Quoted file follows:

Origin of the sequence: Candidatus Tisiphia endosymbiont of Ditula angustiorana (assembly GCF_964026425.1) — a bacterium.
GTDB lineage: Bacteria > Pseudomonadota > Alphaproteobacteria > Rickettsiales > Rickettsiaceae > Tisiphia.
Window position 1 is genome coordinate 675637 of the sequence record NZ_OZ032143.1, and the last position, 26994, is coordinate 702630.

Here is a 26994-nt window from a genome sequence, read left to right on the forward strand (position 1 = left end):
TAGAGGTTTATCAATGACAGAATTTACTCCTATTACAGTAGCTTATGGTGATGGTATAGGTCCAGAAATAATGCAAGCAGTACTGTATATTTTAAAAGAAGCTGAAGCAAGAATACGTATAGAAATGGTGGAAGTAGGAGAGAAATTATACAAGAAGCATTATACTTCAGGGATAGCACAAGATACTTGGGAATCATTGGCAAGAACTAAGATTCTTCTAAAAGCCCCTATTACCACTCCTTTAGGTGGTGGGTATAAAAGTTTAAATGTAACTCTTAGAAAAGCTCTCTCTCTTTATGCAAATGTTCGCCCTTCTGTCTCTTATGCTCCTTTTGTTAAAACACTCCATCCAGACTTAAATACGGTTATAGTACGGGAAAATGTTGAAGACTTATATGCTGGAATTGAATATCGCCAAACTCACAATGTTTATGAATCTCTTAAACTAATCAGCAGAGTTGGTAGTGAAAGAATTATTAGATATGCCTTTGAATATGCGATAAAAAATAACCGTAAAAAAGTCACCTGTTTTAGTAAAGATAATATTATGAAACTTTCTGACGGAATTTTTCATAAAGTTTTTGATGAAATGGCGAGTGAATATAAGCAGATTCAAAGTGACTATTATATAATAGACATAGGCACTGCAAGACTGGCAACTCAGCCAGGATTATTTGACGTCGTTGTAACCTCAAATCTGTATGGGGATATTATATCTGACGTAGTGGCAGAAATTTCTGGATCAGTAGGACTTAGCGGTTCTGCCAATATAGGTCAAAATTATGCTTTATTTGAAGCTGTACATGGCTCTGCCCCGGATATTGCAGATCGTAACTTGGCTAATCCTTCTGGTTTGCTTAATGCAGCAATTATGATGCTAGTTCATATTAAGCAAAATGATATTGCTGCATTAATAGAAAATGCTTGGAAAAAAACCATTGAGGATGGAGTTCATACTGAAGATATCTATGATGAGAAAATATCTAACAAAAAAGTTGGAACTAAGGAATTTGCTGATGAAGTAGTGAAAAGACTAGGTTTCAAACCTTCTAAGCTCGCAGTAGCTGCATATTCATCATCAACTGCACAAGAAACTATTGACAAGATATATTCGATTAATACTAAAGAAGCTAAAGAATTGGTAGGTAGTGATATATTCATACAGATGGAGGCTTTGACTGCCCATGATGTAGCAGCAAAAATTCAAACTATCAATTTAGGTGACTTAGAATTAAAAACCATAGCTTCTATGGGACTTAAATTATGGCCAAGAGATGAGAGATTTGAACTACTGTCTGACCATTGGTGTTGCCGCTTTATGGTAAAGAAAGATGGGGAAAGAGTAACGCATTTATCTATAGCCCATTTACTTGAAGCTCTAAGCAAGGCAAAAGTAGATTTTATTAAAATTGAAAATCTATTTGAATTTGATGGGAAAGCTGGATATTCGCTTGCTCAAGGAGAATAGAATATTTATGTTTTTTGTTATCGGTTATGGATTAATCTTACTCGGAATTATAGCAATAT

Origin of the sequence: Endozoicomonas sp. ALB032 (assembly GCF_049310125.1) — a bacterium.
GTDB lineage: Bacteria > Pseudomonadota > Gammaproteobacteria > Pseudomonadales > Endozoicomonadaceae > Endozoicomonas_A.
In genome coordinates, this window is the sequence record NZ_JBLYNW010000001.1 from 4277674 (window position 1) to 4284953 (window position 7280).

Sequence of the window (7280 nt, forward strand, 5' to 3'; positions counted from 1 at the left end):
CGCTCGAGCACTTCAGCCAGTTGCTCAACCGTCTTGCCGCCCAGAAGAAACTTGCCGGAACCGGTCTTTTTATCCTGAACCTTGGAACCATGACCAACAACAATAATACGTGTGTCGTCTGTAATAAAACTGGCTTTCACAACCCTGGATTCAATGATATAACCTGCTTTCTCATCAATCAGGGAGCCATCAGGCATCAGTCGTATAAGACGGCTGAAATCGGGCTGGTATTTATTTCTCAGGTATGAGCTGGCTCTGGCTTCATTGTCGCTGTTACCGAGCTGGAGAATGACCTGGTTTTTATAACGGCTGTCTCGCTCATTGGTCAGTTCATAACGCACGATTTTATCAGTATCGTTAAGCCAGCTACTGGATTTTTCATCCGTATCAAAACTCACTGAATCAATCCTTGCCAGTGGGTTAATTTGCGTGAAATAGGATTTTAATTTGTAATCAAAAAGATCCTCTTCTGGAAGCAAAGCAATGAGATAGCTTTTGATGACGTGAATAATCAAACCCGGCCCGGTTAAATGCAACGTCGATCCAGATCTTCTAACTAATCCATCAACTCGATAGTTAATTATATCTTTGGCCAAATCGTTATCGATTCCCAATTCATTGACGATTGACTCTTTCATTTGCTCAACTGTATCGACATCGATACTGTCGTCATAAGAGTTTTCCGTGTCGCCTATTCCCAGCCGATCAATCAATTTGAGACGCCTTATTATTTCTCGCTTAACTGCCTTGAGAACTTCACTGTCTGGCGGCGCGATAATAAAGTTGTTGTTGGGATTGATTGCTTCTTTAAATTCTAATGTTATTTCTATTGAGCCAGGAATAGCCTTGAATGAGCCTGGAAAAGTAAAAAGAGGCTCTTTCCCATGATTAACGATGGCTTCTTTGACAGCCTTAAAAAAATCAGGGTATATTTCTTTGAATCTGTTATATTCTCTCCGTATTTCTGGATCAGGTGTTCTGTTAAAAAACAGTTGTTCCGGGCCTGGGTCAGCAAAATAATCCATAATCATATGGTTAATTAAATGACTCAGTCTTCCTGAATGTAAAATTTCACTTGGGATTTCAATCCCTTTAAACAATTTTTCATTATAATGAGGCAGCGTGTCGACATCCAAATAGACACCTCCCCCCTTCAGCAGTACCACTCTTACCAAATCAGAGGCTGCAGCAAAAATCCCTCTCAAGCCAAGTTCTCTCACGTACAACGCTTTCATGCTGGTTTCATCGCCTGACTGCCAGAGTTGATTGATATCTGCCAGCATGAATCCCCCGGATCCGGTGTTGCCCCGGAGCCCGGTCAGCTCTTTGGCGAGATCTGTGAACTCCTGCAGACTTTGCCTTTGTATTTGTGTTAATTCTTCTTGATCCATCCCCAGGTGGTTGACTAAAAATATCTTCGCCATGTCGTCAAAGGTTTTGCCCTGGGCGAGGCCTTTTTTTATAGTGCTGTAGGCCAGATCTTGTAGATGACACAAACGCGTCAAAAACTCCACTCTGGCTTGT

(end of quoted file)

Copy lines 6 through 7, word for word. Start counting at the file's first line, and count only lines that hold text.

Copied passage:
Origin of the sequence: Endozoicomonas sp. ALB032 (assembly GCF_049310125.1) — a bacterium.
GTDB lineage: Bacteria > Pseudomonadota > Gammaproteobacteria > Pseudomonadales > Endozoicomonadaceae > Endozoicomonas_A.